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The Apprentices

The scientist: Yolanda Sanchez, Ph.D. (right)
Her title: Associate Professor of Pharmacology and Toxicology
Joined the faculty: 2006

What qualities do you look for in undergrads for your lab?
Drive, curiosity, and maturity.

What are the benefits of having undergrads in your lab?
I really enjoy undergraduates. Training them is an important part of our jobs—we're recruiting the next generation of scientists. It's fun to see how they view the world—they're blank slates, full of ideas, and not cynical, which is nice. One of the most appealing things to me about coming to DMS was that there were mechanisms for undergraduates to pursue research.

Did you work in a lab when you were an undergrad?
I did an honors thesis at the University of Texas at El Paso. I had an undergraduate fellowship to look at small organelles in water molds that were a nuisance for ponds.

What are the challenges of having undergrads in your lab?
It takes time to train them, but it's one of the most rewarding things we do.

Is there anything else you'd like to add?
I think that working in research labs is a very important formative experience for students interested in pursuing a career in science. We need more young people to join the scientific community. If nothing else, as voters, they'll be more informed about where money for research is going.

The student: Rachael Labitt '11 (left)
Major and minor: Biology and Chinese
Hometown: Nashua, N.H.
Joined the Sanchez lab: Fall 2007

What are your career goals?
I'd like to take a few years off after graduating and then apply to veterinary school.

What got you interested in science?
I've always been fascinated with living things—amazed by their complexity and by the fact that despite the myriad layers of complexity everything manages to work the way it's supposed to.

What drew you to the Sanchez lab?
I wanted to get experience in a laboratory

setting. I had never worked in a real lab. I found out about the position through Jobnet, which I guess you could say is Dartmouth's online classifieds. Then I looked at the lab's website, and although I could barely understand any of it, it looked cool and the people looked happy.

What's the most exciting aspect of the research process?
When things work. I'm looking forward to the next couple of weeks, when we will start looking at mouse tissues to see what effect the genes have on the embryo's development.

What is the most difficult part of doing research as a student?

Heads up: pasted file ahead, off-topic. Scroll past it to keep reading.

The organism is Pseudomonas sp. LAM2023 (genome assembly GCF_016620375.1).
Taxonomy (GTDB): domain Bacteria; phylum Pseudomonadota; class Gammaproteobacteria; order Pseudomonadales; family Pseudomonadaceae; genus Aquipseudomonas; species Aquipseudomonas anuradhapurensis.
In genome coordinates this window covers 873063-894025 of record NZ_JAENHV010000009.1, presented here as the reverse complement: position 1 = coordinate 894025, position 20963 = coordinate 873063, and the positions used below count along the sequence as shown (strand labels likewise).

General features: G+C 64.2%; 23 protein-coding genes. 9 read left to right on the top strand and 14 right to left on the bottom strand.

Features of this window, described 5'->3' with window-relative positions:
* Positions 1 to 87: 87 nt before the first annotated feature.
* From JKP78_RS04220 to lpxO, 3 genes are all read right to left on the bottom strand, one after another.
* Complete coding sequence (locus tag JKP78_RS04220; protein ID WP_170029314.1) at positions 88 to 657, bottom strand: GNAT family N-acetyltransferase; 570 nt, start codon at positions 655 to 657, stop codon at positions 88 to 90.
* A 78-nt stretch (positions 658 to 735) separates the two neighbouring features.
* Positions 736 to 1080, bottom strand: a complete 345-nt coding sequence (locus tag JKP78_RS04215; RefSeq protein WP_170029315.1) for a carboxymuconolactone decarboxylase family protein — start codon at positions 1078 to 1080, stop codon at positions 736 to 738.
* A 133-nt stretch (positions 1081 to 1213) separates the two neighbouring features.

It takes up a lot of time. Also, you realize you don't really know much of anything, though that could be seen as a good thing, too. There's always more to know, and you can never know everything. But if you don't know things, you can always learn. And as any institution of learning would tell you, learning is not a bad thing.

What is the quality you most admire in people?

What about you surprises others?
I've lived in New Hampshire my whole life but have never been to Canada.

What are your interests outside of school and work?

I'm interested in dance. I did ballet and modern dance in high school. I also volunteer at a vet clinic on weekends, I started taking horseback riding lessons, and when the weather is warm I help out at the Dartmouth organic farm.

What kind of music is on your iPod (or CD player) right now?
A mix of things—Nirvana, Enya, Beatles, Bare Naked Ladies, piano music, Toad the Wet Sprocket (a great name), some Chinese classical music, and the Lion King soundtrack.

Finish this sentence: If I had more time I would . . .
Take dance classes. Draw. And read and learn things other than for my classes.

The laboratory: Sanchez has had "at least four" undergrads in her lab since coming to Dartmouth. She studies signaling pathways that regulate cell division, DNA repair, and cell death and their role in the origin and treatment of cancer. Labitt is investigating a protein that may be the Achilles heel of cells in the process of becoming cancerous. She is looking at a kinase (an enzyme) called Chk1 that stops cell division when DNA is damaged; some people have a mutation in Chk1. Part of her work involves "preparing and staining many, many slides to see if we can determine what exact effect the mutant Chk1 has" on cells.

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